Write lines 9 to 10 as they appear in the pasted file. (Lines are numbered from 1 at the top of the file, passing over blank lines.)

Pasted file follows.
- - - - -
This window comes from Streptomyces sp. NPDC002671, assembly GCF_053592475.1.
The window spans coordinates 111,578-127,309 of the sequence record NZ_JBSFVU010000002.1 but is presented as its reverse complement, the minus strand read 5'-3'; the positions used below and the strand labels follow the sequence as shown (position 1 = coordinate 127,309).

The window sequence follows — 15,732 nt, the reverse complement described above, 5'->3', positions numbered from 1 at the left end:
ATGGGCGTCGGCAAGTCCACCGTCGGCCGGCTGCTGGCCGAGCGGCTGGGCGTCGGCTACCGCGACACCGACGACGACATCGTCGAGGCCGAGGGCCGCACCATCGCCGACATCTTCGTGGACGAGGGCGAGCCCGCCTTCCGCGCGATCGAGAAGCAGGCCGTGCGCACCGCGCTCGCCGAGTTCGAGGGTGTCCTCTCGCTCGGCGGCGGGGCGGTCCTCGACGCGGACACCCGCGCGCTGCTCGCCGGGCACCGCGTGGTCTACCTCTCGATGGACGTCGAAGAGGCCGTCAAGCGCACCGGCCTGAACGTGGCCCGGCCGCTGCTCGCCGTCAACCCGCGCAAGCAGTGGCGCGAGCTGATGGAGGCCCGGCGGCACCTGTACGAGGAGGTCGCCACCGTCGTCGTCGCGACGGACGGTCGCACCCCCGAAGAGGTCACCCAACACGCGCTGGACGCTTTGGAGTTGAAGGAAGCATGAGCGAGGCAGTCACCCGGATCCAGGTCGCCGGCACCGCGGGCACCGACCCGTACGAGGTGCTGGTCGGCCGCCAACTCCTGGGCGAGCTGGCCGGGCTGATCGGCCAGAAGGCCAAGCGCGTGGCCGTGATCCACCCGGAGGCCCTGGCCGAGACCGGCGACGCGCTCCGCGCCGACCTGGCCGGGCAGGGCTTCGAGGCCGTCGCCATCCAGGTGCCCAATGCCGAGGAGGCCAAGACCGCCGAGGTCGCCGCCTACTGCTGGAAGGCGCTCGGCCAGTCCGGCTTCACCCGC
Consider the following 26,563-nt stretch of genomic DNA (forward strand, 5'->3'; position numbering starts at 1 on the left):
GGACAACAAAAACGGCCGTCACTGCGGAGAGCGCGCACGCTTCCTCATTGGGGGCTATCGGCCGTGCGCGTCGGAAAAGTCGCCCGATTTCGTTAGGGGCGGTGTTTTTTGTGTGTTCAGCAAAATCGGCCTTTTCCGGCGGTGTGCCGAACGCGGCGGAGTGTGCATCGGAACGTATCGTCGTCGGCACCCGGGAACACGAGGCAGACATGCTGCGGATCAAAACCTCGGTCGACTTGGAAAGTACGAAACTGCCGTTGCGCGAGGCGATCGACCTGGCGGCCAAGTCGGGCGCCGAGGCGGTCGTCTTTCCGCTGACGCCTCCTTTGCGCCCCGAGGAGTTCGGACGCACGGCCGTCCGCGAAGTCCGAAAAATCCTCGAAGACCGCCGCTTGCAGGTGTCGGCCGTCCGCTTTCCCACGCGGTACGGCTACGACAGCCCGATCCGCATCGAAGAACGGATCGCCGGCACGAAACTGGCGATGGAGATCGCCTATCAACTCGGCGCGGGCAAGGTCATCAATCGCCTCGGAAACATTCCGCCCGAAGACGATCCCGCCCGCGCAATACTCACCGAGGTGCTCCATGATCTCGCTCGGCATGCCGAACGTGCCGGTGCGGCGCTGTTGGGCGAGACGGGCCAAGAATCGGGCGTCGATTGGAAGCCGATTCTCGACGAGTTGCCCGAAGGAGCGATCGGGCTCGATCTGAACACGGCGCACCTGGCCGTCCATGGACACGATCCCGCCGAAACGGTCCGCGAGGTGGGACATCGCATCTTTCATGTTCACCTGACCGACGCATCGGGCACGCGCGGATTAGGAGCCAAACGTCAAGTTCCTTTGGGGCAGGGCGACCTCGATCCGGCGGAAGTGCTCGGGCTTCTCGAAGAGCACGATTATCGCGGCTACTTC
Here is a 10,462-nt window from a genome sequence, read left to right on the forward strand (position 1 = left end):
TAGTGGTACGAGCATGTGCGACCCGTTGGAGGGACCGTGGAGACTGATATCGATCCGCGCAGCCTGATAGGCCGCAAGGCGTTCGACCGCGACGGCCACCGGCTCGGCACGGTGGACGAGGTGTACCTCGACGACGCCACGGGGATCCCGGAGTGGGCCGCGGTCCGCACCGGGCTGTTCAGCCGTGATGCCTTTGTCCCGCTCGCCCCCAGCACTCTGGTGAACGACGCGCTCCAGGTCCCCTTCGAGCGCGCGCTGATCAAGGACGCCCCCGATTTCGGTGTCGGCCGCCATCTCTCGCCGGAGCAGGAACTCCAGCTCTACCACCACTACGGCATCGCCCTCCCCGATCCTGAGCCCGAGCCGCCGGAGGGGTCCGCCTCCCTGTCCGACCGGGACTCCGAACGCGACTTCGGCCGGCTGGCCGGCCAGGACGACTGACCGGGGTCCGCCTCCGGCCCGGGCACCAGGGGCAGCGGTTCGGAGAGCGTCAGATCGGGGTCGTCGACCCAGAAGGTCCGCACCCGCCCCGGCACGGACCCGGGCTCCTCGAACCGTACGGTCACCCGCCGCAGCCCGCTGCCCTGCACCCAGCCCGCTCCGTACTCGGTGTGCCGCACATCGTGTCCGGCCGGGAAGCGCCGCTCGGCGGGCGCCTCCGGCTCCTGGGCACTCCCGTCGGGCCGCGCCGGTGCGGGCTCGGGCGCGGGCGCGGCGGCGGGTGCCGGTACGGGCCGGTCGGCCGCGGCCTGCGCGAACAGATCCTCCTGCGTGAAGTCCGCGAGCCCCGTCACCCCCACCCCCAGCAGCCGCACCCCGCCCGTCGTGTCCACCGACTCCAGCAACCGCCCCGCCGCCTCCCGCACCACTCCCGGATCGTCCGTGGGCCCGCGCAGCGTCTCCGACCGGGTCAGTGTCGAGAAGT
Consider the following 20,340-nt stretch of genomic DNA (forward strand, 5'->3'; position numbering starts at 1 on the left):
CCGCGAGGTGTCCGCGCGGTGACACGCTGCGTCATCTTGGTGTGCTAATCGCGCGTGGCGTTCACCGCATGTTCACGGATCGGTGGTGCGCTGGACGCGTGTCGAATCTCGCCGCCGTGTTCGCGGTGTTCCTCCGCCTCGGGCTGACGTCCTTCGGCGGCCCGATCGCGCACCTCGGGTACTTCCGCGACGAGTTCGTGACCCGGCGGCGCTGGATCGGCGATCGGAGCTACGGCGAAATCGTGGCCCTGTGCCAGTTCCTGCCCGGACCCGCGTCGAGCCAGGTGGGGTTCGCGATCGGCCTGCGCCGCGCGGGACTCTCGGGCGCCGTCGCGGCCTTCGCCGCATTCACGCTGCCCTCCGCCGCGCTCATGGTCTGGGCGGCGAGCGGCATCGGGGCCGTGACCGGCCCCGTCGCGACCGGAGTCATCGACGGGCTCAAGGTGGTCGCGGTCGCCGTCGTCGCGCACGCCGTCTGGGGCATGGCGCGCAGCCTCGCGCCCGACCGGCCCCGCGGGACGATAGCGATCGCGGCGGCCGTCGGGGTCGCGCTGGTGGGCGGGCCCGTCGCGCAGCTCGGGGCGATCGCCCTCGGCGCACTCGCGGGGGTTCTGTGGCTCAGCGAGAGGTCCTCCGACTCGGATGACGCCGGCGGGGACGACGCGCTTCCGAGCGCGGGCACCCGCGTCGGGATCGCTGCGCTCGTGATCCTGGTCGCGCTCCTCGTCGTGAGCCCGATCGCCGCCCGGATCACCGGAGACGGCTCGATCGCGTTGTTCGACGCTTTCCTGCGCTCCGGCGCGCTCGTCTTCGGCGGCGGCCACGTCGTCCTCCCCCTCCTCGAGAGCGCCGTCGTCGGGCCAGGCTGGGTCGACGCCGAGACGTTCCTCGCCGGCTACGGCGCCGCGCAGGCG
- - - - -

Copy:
Consider the following 20,340-nt stretch of genomic DNA (forward strand, 5'->3'; position numbering starts at 1 on the left):
CCGCGAGGTGTCCGCGCGGTGACACGCTGCGTCATCTTGGTGTGCTAATCGCGCGTGGCGTTCACCGCATGTTCACGGATCGGTGGTGCGCTGGACGCGTGTCGAATCTCGCCGCCGTGTTCGCGGTGTTCCTCCGCCTCGGGCTGACGTCCTTCGGCGGCCCGATCGCGCACCTCGGGTACTTCCGCGACGAGTTCGTGACCCGGCGGCGCTGGATCGGCGATCGGAGCTACGGCGAAATCGTGGCCCTGTGCCAGTTCCTGCCCGGACCCGCGTCGAGCCAGGTGGGGTTCGCGATCGGCCTGCGCCGCGCGGGACTCTCGGGCGCCGTCGCGGCCTTCGCCGCATTCACGCTGCCCTCCGCCGCGCTCATGGTCTGGGCGGCGAGCGGCATCGGGGCCGTGACCGGCCCCGTCGCGACCGGAGTCATCGACGGGCTCAAGGTGGTCGCGGTCGCCGTCGTCGCGCACGCCGTCTGGGGCATGGCGCGCAGCCTCGCGCCCGACCGGCCCCGCGGGACGATAGCGATCGCGGCGGCCGTCGGGGTCGCGCTGGTGGGCGGGCCCGTCGCGCAGCTCGGGGCGATCGCCCTCGGCGCACTCGCGGGGGTTCTGTGGCTCAGCGAGAGGTCCTCCGACTCGGATGACGCCGGCGGGGACGACGCGCTTCCGAGCGCGGGCACCCGCGTCGGGATCGCTGCGCTCGTGATCCTGGTCGCGCTCCTCGTCGTGAGCCCGATCGCCGCCCGGATCACCGGAGACGGCTCGATCGCGTTGTTCGACGCTTTCCTGCGCTCCGGCGCGCTCGTCTTCGGCGGCGGCCACGTCGTCCTCCCCCTCCTCGAGAGCGCCGTCGTCGGGCCAGGCTGGGTCGACGCCGAGACGTTCCTCGCCGGCTACGGCGCCGCGCAGGCG